Pictured: Abdur-Rehman Hussain, left, and Taimoor Chaudhry came in second place for their poster presentation in the biochemistry, biophysics, and biotechnology division at the 56th annual Metropolitan Association of College and University Biologists Conference.
Two students on the research team of Assistant Professor of Biological and Chemical Sciences Jacqueline Keighron, Ph.D., presented their work at the 56th annual Metropolitan Association of College and University Biologists Conference held at the University of Bridgeport in Connecticut in November. Biology majors Taimoor Chaudhry and Abdur-Rehman Hussain came in second place for their poster presentation in the biochemistry, biophysics, and biotechnology division.
Chaudhry and Hussain are assisting Keighron, who is working on biosensors (an analytical device that utilizes biomolecules to detect chemical compounds) that use enzymes to turn chemical signals into electrical signals that can be detected on an electrode that is small enough to wedge into the microscopic space of synapses (points of contact between neurons where information is passed from one neuron to the next). The research is still in progress, but Keighron hopes to develop a tool that can better understand how neurons communicate with each other and how those messages change when the neuron is exposed to new substances or has a disease state.
By using a biosensor, researchers can detect the release of a neurotransmitter in real-time. This allows researchers to monitor the interactions between neurons and the signal changes that arise from neurological disorders such as depression, substance abuse, Parkinson’s disease, or Alzheimer’s disease. These chemical messages can be complex and involve the signaling of multiple neurotransmitters at the same time.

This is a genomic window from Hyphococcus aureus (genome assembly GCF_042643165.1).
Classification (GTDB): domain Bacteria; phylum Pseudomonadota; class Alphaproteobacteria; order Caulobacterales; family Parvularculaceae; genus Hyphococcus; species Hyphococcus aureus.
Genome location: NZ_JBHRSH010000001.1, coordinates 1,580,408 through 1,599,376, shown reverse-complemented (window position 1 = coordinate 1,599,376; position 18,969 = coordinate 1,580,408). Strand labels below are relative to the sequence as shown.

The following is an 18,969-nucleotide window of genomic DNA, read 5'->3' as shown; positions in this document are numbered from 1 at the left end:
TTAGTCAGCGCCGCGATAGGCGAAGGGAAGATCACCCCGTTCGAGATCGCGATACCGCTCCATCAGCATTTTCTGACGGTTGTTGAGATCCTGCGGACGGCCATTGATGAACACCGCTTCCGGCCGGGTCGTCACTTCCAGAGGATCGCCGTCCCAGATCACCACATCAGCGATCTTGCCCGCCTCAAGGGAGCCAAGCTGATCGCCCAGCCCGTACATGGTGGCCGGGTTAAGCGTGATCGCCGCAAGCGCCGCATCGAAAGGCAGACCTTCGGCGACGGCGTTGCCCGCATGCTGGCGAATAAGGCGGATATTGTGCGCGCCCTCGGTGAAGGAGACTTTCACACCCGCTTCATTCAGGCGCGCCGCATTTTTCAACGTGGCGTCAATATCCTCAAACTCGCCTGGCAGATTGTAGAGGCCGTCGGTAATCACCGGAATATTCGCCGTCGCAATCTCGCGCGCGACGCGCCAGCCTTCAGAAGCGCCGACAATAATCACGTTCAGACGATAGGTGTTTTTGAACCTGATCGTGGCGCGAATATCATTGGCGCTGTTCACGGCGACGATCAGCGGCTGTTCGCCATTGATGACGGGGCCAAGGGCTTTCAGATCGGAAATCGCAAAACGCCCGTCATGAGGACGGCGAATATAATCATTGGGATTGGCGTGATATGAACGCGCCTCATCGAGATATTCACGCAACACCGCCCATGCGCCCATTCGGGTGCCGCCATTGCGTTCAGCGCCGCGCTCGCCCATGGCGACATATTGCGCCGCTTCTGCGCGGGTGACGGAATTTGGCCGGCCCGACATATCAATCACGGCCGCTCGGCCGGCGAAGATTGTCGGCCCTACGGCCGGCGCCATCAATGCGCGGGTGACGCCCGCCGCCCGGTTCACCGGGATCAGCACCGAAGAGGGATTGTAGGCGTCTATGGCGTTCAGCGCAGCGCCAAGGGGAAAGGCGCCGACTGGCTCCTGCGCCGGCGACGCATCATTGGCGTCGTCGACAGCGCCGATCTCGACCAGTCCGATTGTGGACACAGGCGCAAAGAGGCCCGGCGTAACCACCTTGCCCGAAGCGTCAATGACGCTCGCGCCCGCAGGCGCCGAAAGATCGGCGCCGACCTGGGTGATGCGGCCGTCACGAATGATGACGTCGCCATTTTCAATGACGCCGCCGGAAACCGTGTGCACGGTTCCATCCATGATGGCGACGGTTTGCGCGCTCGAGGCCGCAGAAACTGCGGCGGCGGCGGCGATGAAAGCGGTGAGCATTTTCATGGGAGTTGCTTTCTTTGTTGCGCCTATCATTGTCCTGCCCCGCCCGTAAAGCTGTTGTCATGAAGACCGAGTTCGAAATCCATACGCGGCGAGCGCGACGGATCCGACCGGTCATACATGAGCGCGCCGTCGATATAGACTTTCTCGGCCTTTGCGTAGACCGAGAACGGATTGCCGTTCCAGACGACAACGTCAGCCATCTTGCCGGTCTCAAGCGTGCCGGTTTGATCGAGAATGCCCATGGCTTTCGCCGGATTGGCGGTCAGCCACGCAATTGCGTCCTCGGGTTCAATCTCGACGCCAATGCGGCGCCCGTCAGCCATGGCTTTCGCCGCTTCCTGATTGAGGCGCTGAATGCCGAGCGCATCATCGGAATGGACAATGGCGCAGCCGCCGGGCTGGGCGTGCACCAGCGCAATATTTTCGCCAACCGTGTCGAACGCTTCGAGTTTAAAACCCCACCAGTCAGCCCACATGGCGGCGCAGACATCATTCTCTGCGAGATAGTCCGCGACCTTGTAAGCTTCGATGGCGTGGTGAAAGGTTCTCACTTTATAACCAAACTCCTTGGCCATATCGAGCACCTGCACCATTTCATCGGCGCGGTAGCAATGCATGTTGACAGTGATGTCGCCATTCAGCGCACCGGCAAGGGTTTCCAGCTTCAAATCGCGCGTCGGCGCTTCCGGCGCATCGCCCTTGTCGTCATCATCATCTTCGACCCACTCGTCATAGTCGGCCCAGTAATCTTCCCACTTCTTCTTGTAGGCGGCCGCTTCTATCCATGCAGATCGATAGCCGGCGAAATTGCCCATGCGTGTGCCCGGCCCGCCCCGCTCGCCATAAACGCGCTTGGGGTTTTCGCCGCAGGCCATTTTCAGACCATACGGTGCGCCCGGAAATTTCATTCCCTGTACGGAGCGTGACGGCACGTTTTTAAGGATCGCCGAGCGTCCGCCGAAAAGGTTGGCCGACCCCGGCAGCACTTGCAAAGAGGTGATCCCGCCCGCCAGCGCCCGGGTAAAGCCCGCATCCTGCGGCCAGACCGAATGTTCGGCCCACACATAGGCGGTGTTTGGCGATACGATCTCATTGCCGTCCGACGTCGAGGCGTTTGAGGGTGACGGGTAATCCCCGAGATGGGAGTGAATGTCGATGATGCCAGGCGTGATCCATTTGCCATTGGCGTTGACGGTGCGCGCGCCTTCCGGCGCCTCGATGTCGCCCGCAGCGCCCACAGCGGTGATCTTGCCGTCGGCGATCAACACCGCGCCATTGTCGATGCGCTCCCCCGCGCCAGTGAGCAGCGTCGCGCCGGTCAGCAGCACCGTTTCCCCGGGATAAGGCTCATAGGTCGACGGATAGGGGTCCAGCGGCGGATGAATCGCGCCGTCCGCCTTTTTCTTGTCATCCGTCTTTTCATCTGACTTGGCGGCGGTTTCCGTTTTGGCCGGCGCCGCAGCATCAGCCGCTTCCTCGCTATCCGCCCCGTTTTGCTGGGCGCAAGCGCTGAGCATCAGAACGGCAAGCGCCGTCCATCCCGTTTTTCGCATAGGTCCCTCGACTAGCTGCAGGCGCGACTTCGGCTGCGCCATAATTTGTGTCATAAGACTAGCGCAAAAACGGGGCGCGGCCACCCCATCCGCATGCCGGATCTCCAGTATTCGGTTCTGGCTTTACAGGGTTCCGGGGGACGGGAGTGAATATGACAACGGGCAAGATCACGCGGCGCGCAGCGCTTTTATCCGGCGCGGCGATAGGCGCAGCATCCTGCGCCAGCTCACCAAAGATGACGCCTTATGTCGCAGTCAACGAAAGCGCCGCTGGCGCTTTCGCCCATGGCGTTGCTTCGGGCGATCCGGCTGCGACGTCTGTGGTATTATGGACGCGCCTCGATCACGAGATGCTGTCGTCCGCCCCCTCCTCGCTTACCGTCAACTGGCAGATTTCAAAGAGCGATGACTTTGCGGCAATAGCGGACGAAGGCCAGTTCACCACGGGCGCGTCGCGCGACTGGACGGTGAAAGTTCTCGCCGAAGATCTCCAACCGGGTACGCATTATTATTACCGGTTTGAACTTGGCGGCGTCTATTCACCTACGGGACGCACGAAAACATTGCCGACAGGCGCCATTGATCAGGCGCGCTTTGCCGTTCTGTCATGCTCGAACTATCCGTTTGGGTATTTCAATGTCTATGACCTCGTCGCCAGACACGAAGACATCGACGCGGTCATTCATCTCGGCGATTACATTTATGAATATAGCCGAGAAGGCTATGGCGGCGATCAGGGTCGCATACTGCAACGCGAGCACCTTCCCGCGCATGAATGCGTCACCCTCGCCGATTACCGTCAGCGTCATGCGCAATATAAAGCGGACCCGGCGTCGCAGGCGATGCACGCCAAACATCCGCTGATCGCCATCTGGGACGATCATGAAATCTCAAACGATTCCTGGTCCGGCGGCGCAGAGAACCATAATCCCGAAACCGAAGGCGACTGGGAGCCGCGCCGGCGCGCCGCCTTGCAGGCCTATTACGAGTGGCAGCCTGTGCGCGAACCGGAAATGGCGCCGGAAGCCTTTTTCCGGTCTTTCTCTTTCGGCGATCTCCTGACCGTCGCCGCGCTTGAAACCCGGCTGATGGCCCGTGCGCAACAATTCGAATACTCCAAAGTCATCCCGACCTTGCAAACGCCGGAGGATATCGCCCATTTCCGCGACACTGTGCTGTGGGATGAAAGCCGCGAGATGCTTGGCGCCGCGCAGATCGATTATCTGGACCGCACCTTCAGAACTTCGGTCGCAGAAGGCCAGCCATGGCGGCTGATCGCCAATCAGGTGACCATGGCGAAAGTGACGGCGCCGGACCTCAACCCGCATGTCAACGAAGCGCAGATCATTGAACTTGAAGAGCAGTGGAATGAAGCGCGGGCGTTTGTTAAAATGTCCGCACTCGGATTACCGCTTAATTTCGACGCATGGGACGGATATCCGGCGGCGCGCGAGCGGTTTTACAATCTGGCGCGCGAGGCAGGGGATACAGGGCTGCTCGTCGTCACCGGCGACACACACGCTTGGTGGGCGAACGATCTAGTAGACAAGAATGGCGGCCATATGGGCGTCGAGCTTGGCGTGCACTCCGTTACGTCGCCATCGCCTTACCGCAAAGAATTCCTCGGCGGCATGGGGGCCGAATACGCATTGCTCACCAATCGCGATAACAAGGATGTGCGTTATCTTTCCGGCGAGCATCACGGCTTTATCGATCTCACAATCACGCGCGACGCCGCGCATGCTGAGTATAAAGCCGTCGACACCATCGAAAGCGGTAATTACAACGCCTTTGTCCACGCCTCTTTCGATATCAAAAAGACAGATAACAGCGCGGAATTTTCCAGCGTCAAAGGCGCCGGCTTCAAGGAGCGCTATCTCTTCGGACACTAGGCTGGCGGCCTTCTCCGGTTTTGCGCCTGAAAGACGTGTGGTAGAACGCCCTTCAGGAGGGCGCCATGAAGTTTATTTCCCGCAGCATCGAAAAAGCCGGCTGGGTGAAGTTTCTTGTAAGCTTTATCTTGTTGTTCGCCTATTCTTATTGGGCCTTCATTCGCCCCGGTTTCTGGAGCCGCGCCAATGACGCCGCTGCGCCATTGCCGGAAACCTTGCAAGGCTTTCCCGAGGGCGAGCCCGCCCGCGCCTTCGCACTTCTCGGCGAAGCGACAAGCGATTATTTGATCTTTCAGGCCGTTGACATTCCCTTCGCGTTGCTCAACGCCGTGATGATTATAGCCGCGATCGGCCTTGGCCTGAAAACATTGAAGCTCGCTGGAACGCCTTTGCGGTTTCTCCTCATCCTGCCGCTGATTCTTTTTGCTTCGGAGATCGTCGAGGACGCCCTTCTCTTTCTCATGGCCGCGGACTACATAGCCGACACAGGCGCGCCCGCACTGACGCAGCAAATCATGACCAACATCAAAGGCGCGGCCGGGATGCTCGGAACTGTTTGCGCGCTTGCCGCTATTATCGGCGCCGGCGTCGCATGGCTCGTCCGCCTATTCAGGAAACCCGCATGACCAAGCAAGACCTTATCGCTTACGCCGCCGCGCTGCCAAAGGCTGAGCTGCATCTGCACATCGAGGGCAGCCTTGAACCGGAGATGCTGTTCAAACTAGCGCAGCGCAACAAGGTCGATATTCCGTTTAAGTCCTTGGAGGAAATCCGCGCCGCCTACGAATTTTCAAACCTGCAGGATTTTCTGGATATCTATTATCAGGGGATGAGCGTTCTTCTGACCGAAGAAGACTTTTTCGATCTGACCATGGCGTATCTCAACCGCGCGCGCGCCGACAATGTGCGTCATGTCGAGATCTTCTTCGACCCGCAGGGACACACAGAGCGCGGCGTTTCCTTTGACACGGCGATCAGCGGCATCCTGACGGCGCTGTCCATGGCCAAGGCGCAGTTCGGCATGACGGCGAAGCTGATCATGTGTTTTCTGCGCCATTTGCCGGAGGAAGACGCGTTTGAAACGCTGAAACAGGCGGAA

The signals Keighron and her team are focused on are glutamate and GABA (gamma-aminobutyric acid), two neurotransmitters that have opposite actions but are often found in similar places. Glutamate regulates brain function. GABA is a chemical messenger that slows down the brain by blocking specific signals in the central nervous system, creating a calming effect.
Their work expands upon research on chemical signals that are easier to measure, like dopamine and serotonin. Studying dopamine and serotonin has provided information on the mechanism of action of drugs like cocaine and medications used to treat depression and similar disorders, as well as how psychiatric disorders affect the brain. The biosensor for glutamate and GABA that Keighron is working on will provide similar information to help further understand these states and aid researchers in designing the next generations of medicines and techniques to treat a wide variety of disorders, including Parkinson’s disease, Alzheimer’s disease, and Huntington’s disease.
Chaudhry and Hussain sat down with New York Tech News to talk about the study and their experience presenting at the conference.
Can you talk about the poster you presented?
Taimoor Chaudhry (TC): The focus of our poster was to measure the activity of enzymes when combined with gold nanoparticles. We found that enzymes reacted with better efficiency when bound to the surface of the gold nanoparticles. The spherical nature of the conjugate helps the enzyme retain its shape, allowing for continued function and higher efficiency.
Abdur-Rehman Hussain (AH): We found that by binding enzymes to a spherical gold nanoparticle, we were able to make an enzyme more stable and produce an increase in activity. We were able to improve the function of enzymes by preventing any disruption to their structure. This was a great finding because now we know we can create stable “bioconjugates” that canbe placed at the tip of an electrode to detect neurotransmitter activity.
What were your roles in the study?
TC: My responsibilities were to help create the electrodes that will be used to detect activity. My task was to learn how to build the electrodes and prepare them for testing, which is an ongoing process and the future direction of our project.
AH: I worked with certain enzymes and performed assays that looked at enzyme activity kinetics. Observing how combining enzymes with gold nanoparticles affected enzyme activity allowed us to understand how to use these enzymes on the electrodes that Taimoor has been working on to create a functioning sensor.
What do your findings mean in terms of next steps?